Several times a month, various clients will ask me about setting up a new printer they have acquired. I give them all the same advice:
Don’t use the driver CD that came in the box. Leave it in the envelope.
Why do I advise this?
Consider. Acme Products designs a brand new printer. They manufacture a hundred thousand of them, burn a hundred thousand driver and software CDs, put them in a hundred thousand boxes, and ship them to warehouses all over the country.
For the next six months, the phones at Acme melt down. “This feature doesn’t work.” “This option has no effect.” “Everything I print from Microsoft Blarp comes out purple.” “The instructions tell me to do XYZ, but the control for it isn’t there.” “Apple/Microsoft released a new version of the OS last week, and it broke the printer driver.”
Dozens or even hundreds of changes are made to the software, firmware, and/or driver to address all these bugs, errors, and documentation issues. A new version of each of them is created with all (or at least most) of these problems fixed.
But they don’t get put into the boxes, because the boxes are long gone. The CD in the box still contains all those bugs. And if you use it, you can suffer from them all.
Instead, go directly to the web when you configure a new printer. Apple products (and increasingly, Microsoft products) have “add printer” functions that are very good about reaching out to the proper place on the web automatically, and downloading what you need to run a printer properly on the version of the OS you are running at the moment. And if (as does happen) the Mac OS tells you it doesn’t have the driver and you have to download it from the manufacturer’s website, do it — what you get there will still be much improved over the one that came in the box.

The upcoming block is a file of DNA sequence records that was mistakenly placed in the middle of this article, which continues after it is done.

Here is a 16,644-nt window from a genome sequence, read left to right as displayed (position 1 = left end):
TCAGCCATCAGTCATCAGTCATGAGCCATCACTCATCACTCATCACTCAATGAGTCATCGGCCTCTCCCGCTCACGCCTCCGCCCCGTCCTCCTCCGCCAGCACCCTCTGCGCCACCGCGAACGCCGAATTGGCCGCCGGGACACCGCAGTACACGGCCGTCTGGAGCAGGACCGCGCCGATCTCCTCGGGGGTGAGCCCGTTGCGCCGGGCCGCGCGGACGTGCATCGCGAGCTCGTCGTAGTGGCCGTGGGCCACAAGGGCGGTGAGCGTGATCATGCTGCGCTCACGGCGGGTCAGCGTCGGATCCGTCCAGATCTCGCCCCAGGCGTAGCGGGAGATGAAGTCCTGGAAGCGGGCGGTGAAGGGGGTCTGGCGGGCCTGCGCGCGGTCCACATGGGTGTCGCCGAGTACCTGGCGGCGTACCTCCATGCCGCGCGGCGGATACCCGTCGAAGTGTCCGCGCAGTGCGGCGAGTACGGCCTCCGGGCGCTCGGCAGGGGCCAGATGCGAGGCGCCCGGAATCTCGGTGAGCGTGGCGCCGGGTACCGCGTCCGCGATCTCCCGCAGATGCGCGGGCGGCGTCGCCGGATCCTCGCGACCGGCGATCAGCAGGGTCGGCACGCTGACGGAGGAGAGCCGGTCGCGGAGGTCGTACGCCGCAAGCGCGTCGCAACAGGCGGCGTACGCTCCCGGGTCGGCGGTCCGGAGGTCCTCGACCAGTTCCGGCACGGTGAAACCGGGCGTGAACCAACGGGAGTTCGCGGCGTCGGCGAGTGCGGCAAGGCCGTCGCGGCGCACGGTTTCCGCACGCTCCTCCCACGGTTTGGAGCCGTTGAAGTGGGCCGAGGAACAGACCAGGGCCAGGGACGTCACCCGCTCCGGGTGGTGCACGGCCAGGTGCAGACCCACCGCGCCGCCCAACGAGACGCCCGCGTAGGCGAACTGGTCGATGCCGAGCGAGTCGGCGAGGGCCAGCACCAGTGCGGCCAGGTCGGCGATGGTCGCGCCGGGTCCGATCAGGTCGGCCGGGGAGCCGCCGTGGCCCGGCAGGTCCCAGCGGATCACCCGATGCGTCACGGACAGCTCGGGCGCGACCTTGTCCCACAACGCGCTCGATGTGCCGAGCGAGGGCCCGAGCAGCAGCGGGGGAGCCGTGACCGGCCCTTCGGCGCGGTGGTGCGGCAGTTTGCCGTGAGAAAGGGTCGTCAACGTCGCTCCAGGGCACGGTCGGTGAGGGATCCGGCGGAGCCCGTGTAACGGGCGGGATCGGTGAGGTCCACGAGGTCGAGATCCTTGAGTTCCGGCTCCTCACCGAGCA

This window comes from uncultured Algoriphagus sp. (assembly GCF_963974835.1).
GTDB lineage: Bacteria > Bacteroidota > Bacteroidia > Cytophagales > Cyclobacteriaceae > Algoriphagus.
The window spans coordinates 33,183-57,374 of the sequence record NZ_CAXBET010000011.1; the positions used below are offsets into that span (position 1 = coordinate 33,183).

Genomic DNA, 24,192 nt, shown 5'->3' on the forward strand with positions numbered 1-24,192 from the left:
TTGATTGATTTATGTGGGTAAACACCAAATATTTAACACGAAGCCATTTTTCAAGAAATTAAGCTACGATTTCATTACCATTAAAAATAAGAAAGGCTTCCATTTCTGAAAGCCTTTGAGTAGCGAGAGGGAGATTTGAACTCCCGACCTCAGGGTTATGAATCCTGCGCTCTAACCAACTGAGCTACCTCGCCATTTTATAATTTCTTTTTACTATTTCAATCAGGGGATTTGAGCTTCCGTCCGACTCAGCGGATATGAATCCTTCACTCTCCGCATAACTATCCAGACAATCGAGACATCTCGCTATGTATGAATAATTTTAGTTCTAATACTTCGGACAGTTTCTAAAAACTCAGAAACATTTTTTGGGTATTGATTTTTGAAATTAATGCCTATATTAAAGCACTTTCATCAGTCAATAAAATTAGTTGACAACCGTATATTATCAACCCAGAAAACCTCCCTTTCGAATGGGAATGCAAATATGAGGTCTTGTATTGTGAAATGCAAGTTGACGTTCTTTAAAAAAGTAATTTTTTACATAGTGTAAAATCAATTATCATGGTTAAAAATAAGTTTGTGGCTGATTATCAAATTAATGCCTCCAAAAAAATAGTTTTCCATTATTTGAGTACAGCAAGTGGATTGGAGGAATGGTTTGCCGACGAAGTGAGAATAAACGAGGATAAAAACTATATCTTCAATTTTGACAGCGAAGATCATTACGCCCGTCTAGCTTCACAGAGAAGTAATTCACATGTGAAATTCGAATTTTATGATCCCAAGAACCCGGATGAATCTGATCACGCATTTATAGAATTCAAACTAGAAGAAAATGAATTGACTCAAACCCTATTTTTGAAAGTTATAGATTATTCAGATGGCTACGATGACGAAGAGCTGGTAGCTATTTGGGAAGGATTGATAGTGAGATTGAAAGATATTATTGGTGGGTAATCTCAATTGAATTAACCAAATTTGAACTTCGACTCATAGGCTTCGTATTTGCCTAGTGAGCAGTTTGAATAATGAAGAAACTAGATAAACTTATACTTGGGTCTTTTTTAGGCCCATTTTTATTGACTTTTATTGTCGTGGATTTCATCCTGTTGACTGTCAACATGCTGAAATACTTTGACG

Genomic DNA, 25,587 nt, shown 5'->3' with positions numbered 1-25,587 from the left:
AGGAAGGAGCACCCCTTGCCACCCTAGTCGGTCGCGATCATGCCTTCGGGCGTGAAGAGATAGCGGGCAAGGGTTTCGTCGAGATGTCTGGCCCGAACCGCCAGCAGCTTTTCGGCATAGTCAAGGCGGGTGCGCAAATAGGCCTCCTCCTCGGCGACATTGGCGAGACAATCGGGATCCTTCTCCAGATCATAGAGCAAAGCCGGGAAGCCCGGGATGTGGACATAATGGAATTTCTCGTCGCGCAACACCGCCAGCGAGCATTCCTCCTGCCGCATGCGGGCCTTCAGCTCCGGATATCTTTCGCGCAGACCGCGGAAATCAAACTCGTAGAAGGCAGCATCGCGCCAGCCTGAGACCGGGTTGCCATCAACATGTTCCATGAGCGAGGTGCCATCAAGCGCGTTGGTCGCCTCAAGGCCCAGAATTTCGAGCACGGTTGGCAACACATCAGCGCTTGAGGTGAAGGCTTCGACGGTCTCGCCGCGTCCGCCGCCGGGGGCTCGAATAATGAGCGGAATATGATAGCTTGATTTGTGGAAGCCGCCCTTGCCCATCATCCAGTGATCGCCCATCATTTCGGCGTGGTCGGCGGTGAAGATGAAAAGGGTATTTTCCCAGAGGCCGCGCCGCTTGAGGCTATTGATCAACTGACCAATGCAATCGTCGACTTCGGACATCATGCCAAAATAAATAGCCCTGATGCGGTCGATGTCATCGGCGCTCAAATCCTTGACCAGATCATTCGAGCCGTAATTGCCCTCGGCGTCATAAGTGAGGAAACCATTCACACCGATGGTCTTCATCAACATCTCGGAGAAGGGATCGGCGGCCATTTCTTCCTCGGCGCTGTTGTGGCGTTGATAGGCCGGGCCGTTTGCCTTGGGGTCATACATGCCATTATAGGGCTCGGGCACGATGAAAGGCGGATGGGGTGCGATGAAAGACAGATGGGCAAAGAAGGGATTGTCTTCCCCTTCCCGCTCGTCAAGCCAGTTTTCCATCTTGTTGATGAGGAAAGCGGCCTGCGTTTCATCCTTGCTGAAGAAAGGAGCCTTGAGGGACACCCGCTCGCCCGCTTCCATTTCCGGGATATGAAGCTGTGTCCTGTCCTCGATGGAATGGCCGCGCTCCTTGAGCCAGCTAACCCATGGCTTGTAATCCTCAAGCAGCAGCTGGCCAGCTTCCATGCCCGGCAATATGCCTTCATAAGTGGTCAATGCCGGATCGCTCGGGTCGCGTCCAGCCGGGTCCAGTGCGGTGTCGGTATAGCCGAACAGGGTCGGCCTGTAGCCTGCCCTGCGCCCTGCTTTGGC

While we’re at it, it’s always a good idea to visit the printer’s configuration pages, if they exist (System Preferences / Printers & Scanners / (choose a printer) / Options & Supplies / Show Printer Webpage) and see if there is a firmware update available for the printer. I did this tonight with a printer that a client had just lifted out of the box this afternoon. Surprise, surprise — there was a firmware update available for a “brand new” printer. On top of this, the copyright on the webpages went back to 2015 — when the OS version my client was using hadn’t even been announced.
All this underscores the original advice: what comes in the box is almost always obsolete before you open it. Always get the current versions online. You’ll be glad you did.